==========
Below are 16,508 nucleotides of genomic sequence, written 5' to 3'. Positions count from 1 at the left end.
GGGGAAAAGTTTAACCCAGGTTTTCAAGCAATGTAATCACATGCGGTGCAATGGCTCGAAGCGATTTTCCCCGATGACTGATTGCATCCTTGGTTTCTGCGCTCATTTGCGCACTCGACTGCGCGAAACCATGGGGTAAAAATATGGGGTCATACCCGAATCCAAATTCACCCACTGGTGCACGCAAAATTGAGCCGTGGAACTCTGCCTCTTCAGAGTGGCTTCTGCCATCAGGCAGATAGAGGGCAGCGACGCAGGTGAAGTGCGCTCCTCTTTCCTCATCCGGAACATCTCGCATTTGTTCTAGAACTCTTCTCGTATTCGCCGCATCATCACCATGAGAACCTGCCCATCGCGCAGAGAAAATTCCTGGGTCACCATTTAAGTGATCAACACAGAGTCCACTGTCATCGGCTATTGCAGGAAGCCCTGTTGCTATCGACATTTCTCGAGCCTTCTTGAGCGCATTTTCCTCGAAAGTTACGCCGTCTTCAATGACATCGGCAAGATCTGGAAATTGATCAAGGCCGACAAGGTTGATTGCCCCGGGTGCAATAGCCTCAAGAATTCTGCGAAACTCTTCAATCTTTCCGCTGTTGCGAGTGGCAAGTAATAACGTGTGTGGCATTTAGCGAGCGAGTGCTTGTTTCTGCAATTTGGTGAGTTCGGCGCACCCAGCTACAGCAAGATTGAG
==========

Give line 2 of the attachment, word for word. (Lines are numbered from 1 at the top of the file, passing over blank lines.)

GGGGAAAAGTTTAACCCAGGTTTTCAAGCAATGTAATCACATGCGGTGCAATGGCTCGAAGCGATTTTCCCCGATGACTGATTGCATCCTTGGTTTCTGCGCTCATTTGCGCACTCGACTGCGCGAAACCATGGGGTAAAAATATGGGGTCATACCCGAATCCAAATTCACCCACTGGTGCACGCAAAATTGAGCCGTGGAACTCTGCCTCTTCAGAGTGGCTTCTGCCATCAGGCAGATAGAGGGCAGCGACGCAGGTGAAGTGCGCTCCTCTTTCCTCATCCGGAACATCTCGCATTTGTTCTAGAACTCTTCTCGTATTCGCCGCATCATCACCATGAGAACCTGCCCATCGCGCAGAGAAAATTCCTGGGTCACCATTTAAGTGATCAACACAGAGTCCACTGTCATCGGCTATTGCAGGAAGCCCTGTTGCTATCGACATTTCTCGAGCCTTCTTGAGCGCATTTTCCTCGAAAGTTACGCCGTCTTCAATGACATCGGCAAGATCTGGAAATTGATCAAGGCCGACAAGGTTGATTGCCCCGGGTGCAATAGCCTCAAGAATTCTGCGAAACTCTTCAATCTTTCCGCTGTTGCGAGTGGCAAGTAATAACGTGTGTGGCATTTAGCGAGCGAGTGCTTGTTTCTGCAATTTGGTGAGTTCGGCGCACCCAGCTACAGCAAGATTGAG